The Washington Post

Cain nearing decision on candidacy

Embattled presidential candidate Herman Cain is expected to announce Saturday whether he will continue his campaign in the wake of an accusation that he conducted a 13-year extramarital affair.

At a town hall in South Carolina on Friday afternoon, Cain said he will be making an announcement to “clarify what the next steps are.” A news conference had previously been scheduled for Saturday to highlight the opening of his national headquarters in his home town of Atlanta, as well as the announcement of his campaign’s freshly minted senior leadership team for Georgia.

On Friday, Cain’s campaign also quietly invited some of his supporters and donors to Atlanta on Saturday for a meeting in which he will give them advance word of whether he intends to continue his campaign, said individuals close to the campaign.

One adviser who has been summoned to the private session said he believes that Cain is likely to announce he is ending his candidacy.

Another who has been invited to the morning meeting says attendees have been told he has made no decision, but wanted to meet with some of the supporters to express his gratitude.

In an apparent signal that it had not given up the fight, the campaign Friday announced the creation of “Women for Cain,” a group headed by Cain’s wife, Gloria, and designed to “inspire a national women’s alliance in support of Herman Cain for 2012,” according to the campaign’s Web site.

But the group quickly found itself being ridiculed after media organizations noted that the photo of four women giving the thumbs-up signal on the Web site was not an image of Cain supporters, but a stock photo. It subsequently removed the photo from the site.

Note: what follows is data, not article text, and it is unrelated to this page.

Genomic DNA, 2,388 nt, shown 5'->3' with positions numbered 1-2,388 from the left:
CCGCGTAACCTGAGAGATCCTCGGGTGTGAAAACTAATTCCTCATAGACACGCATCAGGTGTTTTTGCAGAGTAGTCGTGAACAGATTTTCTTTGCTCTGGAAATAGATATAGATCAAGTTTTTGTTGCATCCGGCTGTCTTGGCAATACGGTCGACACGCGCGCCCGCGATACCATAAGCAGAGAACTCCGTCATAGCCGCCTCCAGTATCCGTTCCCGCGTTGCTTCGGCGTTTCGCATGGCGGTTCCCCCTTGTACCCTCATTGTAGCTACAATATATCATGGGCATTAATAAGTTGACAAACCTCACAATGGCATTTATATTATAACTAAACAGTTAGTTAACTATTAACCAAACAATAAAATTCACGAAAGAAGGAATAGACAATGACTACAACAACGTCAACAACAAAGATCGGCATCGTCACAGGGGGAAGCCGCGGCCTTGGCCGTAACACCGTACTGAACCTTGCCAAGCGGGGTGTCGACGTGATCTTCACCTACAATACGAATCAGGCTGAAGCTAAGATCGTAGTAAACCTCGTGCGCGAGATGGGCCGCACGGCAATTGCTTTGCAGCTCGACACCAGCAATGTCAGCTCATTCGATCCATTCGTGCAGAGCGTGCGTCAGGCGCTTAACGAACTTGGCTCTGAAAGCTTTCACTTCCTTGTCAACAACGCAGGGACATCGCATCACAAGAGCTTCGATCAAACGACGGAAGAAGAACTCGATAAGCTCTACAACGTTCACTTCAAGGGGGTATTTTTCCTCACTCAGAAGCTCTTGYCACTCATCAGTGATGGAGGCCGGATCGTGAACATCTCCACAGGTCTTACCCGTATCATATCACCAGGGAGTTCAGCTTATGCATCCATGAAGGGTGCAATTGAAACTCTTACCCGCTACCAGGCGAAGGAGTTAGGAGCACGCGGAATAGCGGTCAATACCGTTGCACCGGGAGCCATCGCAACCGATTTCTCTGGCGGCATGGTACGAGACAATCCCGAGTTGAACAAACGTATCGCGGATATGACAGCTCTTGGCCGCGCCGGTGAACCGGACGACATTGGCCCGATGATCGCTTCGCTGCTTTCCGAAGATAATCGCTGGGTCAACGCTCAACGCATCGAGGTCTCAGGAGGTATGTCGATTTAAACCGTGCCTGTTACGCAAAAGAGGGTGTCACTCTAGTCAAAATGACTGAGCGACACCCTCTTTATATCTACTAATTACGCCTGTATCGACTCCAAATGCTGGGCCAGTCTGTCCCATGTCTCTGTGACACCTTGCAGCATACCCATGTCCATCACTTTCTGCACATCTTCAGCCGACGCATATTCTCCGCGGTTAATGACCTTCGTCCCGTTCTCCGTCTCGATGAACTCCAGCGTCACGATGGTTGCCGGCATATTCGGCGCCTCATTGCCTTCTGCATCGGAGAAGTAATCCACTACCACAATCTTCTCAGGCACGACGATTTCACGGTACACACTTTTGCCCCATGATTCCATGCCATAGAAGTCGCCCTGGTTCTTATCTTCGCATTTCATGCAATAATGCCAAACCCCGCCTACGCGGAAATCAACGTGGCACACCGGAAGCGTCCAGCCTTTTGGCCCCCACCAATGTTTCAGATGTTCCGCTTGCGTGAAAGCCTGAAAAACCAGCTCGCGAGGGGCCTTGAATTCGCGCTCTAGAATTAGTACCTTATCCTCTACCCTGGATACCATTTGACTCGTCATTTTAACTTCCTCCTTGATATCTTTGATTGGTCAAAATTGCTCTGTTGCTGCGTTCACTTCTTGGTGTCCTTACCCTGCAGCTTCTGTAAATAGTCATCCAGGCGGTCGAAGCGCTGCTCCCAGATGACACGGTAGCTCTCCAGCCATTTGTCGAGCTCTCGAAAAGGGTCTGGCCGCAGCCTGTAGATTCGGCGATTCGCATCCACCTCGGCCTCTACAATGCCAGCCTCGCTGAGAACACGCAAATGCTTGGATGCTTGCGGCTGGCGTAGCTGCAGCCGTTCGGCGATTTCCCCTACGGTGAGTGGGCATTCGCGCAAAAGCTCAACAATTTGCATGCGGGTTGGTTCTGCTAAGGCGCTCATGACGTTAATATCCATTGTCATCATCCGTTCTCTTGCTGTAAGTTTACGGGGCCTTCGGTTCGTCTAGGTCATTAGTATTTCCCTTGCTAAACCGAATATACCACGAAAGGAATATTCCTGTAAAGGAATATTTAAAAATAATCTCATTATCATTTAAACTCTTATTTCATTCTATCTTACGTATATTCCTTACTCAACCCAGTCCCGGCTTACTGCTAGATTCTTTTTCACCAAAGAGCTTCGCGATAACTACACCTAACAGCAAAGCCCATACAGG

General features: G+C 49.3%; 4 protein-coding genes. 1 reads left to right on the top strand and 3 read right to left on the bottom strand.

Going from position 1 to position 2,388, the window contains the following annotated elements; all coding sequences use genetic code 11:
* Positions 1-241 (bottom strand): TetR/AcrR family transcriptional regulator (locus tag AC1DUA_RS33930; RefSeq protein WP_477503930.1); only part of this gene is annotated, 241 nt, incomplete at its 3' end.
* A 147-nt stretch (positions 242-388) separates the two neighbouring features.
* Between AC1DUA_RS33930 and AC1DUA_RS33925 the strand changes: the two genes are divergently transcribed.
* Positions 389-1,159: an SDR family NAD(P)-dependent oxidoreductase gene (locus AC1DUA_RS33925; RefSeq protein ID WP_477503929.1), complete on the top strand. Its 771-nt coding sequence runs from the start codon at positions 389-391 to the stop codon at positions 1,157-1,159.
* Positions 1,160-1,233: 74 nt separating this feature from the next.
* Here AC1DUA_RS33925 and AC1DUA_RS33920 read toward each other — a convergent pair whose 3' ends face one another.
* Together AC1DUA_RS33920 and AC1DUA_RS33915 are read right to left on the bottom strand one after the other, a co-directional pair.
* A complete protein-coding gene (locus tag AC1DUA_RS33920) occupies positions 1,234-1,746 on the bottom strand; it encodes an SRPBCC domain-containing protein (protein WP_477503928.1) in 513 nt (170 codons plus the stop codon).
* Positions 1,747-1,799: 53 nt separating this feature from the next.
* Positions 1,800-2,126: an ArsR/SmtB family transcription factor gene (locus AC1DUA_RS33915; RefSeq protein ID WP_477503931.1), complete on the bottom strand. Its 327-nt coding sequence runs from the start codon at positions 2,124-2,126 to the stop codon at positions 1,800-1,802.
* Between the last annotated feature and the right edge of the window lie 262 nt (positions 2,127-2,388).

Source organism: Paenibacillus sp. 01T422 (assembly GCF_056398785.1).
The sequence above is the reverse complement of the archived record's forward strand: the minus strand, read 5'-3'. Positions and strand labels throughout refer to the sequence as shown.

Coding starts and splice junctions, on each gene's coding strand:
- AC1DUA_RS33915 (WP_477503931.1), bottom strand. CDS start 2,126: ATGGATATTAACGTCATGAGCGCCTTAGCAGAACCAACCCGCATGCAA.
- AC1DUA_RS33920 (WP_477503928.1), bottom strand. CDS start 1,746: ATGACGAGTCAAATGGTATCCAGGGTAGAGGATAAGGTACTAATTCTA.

Cain, the former chief executive of Godfather’s Pizza, enjoyed a brief reign at the top of the polls, in part because rank-and-file Republican voters viewed him as a refreshing outsider.

However, his campaign stumbled in early November, when Cain was accused of sexually harassing several women during his stint as head of the National Restaurant Association in the 1990s.

Cain has also committed a number of gaffes, including an excruciating interview with the Milwaukee Journal Sentinel editorial board, in which the man who is running to be commander in chief appeared to be unacquainted with U.S. policy toward Libya.

The latest setback came earlier this week, when an Atlanta woman, Ginger White, went public with an accusation that she and Cain had conducted a 13-year consensual extramarital affair. She produced phone records indicating they had been in contact dozens of times.

Cain has since acknowledged giving White money to help her through difficult financial times. However, he has repeatedly denied that he and White had a sexual relationship.

Cain returned Friday to Atlanta, where he was to have his first face-to-face meeting with his wife since White made her allegation. On Thursday, he told Fox News: “If my wife says terminate the campaign, would I quit? Yes.”

Steve Grubbs, who is overseeing Cain’s Iowa operation, said new numbers from the Des Moines Register’s new Iowa poll are “not good” and are consistent with the campaign’s internal analysis of the state of play there.

The poll showed Cain’s support at 8 percent among likely Republican caucus-goers, dropping from the 23 percent he enjoyed when the poll was last conducted in late October. The paper said it would report the other candidates’ standing in the poll on Saturday night.

Grubbs said he believes Cain can still finish in the top three in the Iowa caucuses. He acknowledged that Cain is now trailing well behind former House speaker Newt Gingrich and former Massachusetts governor Mitt Romney, after being at or near the top of the field. The campaign’s internal numbers show other candidates were either tied with Cain or running behind, he said.

Grubbs said Friday morning he had no inside knowledge of Cain’s plans and is continuing to focus on the organization in Iowa.

“If I could have a couple of drama-free weeks, I think we could get back on track,” Grubbs said.

Chief correspondent Dan Balz contributed to this report.

Karen Tumulty is a national political correspondent for The Washington Post, where she received the 2013 Toner Prize for Excellence in Political Reporting.
Sandhya Somashekhar is the social change reporter for the Washington Post.

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